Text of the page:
When a new social network pops up and the defining characteristic is that it is like another social network but better, it’s doomed. Mastodon is the latest cool kids social network “like Twitter but better” and is reported to be experiencing very fast growth. But like others that basically copy what’s already established (Ello and Google Plus come to mind), my guess is that it will not catch on beyond a bunch of very early adopters.
And that’s just fine. There’s nothing wrong with a social network that you enjoy.
I’ve played around a little with Mastodon and it’s nice to meet new people and interact with bots. It’s just the “Twitter-killer” hype is overblown.
Mastodon for you and me
Mastodon is a free federated social network. Posts “toots” can run 500 characters rather than Twitter’s 140. But the biggest difference is that it is an open source platform.
The Mastodon documentation hosted on GitHub opens with: “Mastodon is a free, open-source GNU social-compatible social network server. A decentralized alternative to commercial platforms, it avoids the risks of a single company monopolizing your communication. Anyone can run Mastodon and participate in the social network seamlessly.”
Because Mastodon is a federated network, there isn’t a central server system. That’s sort of good (because nobody “owns” the social network) but mainly bad. It means that setting up and using Mastodon is much more difficult than most non-technical people (like me) will like.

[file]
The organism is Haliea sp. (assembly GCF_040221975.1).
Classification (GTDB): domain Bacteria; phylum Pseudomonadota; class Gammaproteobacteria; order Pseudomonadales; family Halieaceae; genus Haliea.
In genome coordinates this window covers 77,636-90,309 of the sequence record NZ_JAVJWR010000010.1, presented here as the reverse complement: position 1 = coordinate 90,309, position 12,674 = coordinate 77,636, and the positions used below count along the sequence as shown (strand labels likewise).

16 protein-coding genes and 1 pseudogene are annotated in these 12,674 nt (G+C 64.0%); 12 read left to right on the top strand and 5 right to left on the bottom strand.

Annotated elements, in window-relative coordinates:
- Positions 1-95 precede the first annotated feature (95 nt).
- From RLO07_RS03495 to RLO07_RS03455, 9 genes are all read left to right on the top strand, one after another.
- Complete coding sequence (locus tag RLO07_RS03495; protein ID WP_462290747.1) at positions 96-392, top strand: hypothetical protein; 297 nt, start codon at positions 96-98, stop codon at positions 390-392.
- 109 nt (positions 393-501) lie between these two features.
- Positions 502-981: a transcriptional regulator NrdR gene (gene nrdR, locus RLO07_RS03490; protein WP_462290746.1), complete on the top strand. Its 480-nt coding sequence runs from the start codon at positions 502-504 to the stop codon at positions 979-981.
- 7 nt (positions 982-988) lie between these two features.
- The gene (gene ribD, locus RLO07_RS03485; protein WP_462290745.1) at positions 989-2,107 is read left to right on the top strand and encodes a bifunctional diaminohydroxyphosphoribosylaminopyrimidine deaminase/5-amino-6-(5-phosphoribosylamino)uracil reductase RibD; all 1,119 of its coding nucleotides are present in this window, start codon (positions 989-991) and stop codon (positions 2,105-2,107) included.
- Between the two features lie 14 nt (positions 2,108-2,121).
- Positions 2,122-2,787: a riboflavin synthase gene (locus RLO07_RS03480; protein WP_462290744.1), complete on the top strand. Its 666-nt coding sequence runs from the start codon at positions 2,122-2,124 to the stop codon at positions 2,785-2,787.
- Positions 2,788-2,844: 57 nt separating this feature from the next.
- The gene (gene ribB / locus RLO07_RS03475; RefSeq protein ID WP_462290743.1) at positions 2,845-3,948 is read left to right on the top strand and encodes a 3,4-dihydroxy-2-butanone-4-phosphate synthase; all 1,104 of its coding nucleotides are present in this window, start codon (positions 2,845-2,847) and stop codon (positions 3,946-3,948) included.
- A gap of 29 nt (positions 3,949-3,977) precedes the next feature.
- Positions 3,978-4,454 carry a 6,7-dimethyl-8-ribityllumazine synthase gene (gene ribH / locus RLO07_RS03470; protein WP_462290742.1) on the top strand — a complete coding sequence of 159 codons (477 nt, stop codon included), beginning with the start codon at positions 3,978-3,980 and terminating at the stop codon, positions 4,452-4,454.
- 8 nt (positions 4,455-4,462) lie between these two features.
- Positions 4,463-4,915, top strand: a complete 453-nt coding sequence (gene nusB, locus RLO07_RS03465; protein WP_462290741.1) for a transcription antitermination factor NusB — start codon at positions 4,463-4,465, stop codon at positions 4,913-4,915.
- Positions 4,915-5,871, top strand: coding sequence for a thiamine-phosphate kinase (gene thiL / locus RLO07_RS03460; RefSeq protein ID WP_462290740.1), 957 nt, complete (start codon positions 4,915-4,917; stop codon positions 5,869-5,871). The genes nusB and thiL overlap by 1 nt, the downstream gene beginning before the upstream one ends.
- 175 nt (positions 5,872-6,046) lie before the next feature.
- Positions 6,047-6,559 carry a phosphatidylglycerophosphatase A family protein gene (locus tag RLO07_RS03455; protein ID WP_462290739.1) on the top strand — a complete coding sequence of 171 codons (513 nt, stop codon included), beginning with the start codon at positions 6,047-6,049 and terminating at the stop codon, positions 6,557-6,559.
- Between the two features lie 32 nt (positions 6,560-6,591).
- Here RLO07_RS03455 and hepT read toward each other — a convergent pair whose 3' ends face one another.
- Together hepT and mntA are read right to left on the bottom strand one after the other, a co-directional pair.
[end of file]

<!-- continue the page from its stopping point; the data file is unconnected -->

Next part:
Think of it like setting up an email account. With email you need to find an email host like gmail.com or yahoo.com and then you set up your email address on that domain. Mastodon is similar because there are many instances of the network to choose from. My address, for example, is mastodon.network/@dmscott.
Each instance has it’s own rules and some instances are established with themes like animalliberation.social “Animal Rights” and mastodon.partipirate.org “French Pirate Party Instance - Politics and stuff”.
So far, in my experience, Mastodon doesn’t have a lot of corporate brands. I have run across the unofficial CNET Mastodon news feed and the unofficial BBC Mastodon news feed and I follow both. Sadly, both are robots out of Uruguay.
By all means play around with Mastodon, but ignore anyone who says that it will replace Twitter.
Bonus: You gotta love what Mastodon (the band) says about Mastodon (the network). Newsjacking at it's best!